The election of Jorge Bergoglio as the new Pope of the Roman Catholic Church is a symbolic gesture by a conclave fully aware of the momentous point reached in their Church’s history. There are three features of the new Pope Francis’ election that are particularly bold; his age, his nationality and his religious order.
Pope Francis is seventy-six, only two years younger than Pope Benedict XVI was on his accession to the papacy in 2005. Benedict’s frailty was evident from an early stage of his reign and his almost unprecedented decision to resign was brought about by a physical and mental tiredness that meant he could not respond to the pressing challenges facing him in the Vatican.
In the past century, only one other Pope besides Benedict XVI and Francis have ascended to the holy position aged over seventy. This was Pope John XXIII who, like Francis, was seventy-six when he became Pope in 1958. Traditionally, the Catholic Church has refrained from appointing back-to-back “elderly” Popes to prevent instability. Whilst nobody can predict the future of Pope Francis’ health, his appointment is a gamble simply based on his age and given what we know happened to Benedict. In an era of unprecedented media scrutiny and papal corruption, mental stamina as much as physical stamina is required.
Pope Francis is Argentinian by birth. Not only does this make him the first Latin American Pope but he is also the first non-European Pope since Pope Gregory III in 731. Gregory was-Syrian born and also ascended to the papacy at a troubling time. The disintegrating Byzantine Empire (the Eastern Roman Empire) was embroiled in an iconoclastic controversy in which Christian relics and idols were being destroyed because of their perceived association with idolatry. This symbolic action threatened a rupture within the Catholic Church and similar acts of wanton destruction within the Papal States themselves.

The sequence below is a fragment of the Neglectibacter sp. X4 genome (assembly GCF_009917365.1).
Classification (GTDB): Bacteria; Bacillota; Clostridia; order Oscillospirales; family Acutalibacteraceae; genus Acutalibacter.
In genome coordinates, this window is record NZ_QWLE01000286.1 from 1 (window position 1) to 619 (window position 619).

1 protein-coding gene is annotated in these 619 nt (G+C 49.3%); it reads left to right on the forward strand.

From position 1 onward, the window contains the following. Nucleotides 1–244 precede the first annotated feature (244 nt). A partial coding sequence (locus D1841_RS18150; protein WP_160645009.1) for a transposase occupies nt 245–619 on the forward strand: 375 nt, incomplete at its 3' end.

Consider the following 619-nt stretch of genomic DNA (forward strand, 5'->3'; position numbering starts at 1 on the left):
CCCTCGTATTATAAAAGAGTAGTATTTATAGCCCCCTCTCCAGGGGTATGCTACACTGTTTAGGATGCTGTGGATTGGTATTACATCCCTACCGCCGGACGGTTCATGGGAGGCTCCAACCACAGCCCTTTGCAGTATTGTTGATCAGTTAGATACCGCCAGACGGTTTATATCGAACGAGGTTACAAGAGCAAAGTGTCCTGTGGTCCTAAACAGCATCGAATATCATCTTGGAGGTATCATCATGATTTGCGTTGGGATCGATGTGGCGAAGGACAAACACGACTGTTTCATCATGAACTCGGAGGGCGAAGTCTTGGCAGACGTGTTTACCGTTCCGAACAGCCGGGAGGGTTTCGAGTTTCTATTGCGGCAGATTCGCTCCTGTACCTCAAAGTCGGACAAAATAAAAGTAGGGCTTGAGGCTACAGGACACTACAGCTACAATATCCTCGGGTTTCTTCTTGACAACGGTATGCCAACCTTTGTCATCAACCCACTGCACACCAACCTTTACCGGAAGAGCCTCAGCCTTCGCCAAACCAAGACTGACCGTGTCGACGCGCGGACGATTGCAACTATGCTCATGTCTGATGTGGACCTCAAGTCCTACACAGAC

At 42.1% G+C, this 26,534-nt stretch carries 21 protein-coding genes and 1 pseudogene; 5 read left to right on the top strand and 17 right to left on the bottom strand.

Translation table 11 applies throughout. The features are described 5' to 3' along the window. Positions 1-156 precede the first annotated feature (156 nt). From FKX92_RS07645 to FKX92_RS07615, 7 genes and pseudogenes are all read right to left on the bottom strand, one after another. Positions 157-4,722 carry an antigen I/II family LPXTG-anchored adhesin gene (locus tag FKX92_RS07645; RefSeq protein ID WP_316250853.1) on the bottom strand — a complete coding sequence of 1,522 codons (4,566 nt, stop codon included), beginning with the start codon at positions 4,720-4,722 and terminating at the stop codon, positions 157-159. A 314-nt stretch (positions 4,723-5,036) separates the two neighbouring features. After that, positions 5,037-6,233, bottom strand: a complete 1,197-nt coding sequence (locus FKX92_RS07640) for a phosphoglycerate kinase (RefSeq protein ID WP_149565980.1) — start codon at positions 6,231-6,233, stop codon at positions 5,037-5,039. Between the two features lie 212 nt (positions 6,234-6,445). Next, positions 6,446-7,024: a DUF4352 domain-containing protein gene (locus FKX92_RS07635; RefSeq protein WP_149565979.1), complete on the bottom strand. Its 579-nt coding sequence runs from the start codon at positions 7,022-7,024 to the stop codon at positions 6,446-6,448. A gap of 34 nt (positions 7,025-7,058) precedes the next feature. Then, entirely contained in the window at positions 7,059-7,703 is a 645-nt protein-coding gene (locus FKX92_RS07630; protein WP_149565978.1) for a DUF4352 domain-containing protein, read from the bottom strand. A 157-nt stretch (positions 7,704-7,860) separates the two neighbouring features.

Simultaneously, the Germanic Lombards had established a formidable kingdom on the Italian peninsula that left Rome surrounded. Papal lands were targets of pillage and invasion and Pope Gregory had run out of allies, with the exception of the fledgling Franks.
With the territorial and spiritual integrity of the Roman Church under threat, Pope Gregory’s task was unenviable. Yet it is not an overstatement to say that Francis’ task is every bit as challenging. With the Vatican tainted by corruption scandals, the Catholic Church’s reputation smeared by allegations of sex abuse against leading priests and Europe becoming increasingly atheistic and secularised, Francis has his work cut out to maintain the relevance of the Church in the twenty-first century.
It is no coincidence that a non-European has been appointed Pope. The majority of the world’s Catholics reside outside Europe’s borders, particularly in Latin America and the Philippines. This appointment is an important step of recognition for the Catholic Church and Pope Francis is likely to be a popular choice among the majority of non-European Catholics.
As well as being the first foreign Pope since the eight century, Francis is also the first Jesuit Pope in history. Founded in the 1530s by St Ignatius Loyola, the Society of Jesus (Jesuits) built its reputation on a proselytising zeal that adopted militaristic efficiency in order to spread Catholicism around the world.
It is perhaps symbolic that Bergoglio has chosen the papal name Francis, given that his namesake, St Francis Xavier, was one of the Jesuits most ambitious and successful missionaries.
This missionary zeal may come in useful to Pope Francis, whose outspoken comments on political and social issues have shown him not to be a man to shy away from challenges. Instead of spreading Catholicism around the globe, the Catholic Church now also needs to re-energise its European followers. Whereas in the middle ages it was Europe that was the bastion of Catholicism, this is no longer the case and it is almost a role reversal for the missionary cause. Therefore, the appointment of a Jesuit, a “soldier of Christ” and a perceived communicator, is both symbolic and potentially effective.
By taking a more pragmatic stance on social issues, the new Pope has the opportunity to attach the Catholic Church to modernity and regain ground in Europe where secuarisation has become further and further entrenched.
Pope Francis’ election breaks with history. His appointment, despite his advanced years, is a positive one. It is a sign that the Vatican conclave is becoming more aware of the position their Church holds in the modern world; one of integral societal importance in Latin America and the Philippines; one of decreasing relevance in Europe.
Their decision in appointing Francis the Argentinian is a bold statement that they wish to preserve the first reality and change the second.